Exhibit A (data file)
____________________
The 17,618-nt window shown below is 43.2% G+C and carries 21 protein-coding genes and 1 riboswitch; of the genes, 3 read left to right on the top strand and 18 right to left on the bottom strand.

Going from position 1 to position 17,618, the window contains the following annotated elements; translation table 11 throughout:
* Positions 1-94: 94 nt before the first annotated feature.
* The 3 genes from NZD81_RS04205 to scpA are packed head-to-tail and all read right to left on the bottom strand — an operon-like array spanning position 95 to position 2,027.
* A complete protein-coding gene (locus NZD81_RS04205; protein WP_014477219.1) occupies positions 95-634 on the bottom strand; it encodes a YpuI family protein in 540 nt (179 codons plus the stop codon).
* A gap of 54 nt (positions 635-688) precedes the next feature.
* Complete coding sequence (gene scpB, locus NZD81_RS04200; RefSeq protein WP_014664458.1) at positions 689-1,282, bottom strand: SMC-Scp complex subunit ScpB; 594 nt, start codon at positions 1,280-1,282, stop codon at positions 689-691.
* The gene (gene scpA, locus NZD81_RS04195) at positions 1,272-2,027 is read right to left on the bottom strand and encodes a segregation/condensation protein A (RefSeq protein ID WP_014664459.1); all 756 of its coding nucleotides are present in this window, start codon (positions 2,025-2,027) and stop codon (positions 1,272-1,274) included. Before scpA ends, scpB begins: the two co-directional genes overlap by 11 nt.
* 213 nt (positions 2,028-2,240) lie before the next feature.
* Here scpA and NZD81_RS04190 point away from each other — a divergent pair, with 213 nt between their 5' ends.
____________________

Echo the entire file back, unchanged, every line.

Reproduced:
The 17,618-nt window shown below is 43.2% G+C and carries 21 protein-coding genes and 1 riboswitch; of the genes, 3 read left to right on the top strand and 18 right to left on the bottom strand.

Going from position 1 to position 17,618, the window contains the following annotated elements; translation table 11 throughout:
* Positions 1-94: 94 nt before the first annotated feature.
* The 3 genes from NZD81_RS04205 to scpA are packed head-to-tail and all read right to left on the bottom strand — an operon-like array spanning position 95 to position 2,027.
* A complete protein-coding gene (locus NZD81_RS04205; protein WP_014477219.1) occupies positions 95-634 on the bottom strand; it encodes a YpuI family protein in 540 nt (179 codons plus the stop codon).
* A gap of 54 nt (positions 635-688) precedes the next feature.
* Complete coding sequence (gene scpB, locus NZD81_RS04200; RefSeq protein WP_014664458.1) at positions 689-1,282, bottom strand: SMC-Scp complex subunit ScpB; 594 nt, start codon at positions 1,280-1,282, stop codon at positions 689-691.
* The gene (gene scpA, locus NZD81_RS04195) at positions 1,272-2,027 is read right to left on the bottom strand and encodes a segregation/condensation protein A (RefSeq protein ID WP_014664459.1); all 756 of its coding nucleotides are present in this window, start codon (positions 2,025-2,027) and stop codon (positions 1,272-1,274) included. Before scpA ends, scpB begins: the two co-directional genes overlap by 11 nt.
* 213 nt (positions 2,028-2,240) lie before the next feature.
* Here scpA and NZD81_RS04190 point away from each other — a divergent pair, with 213 nt between their 5' ends.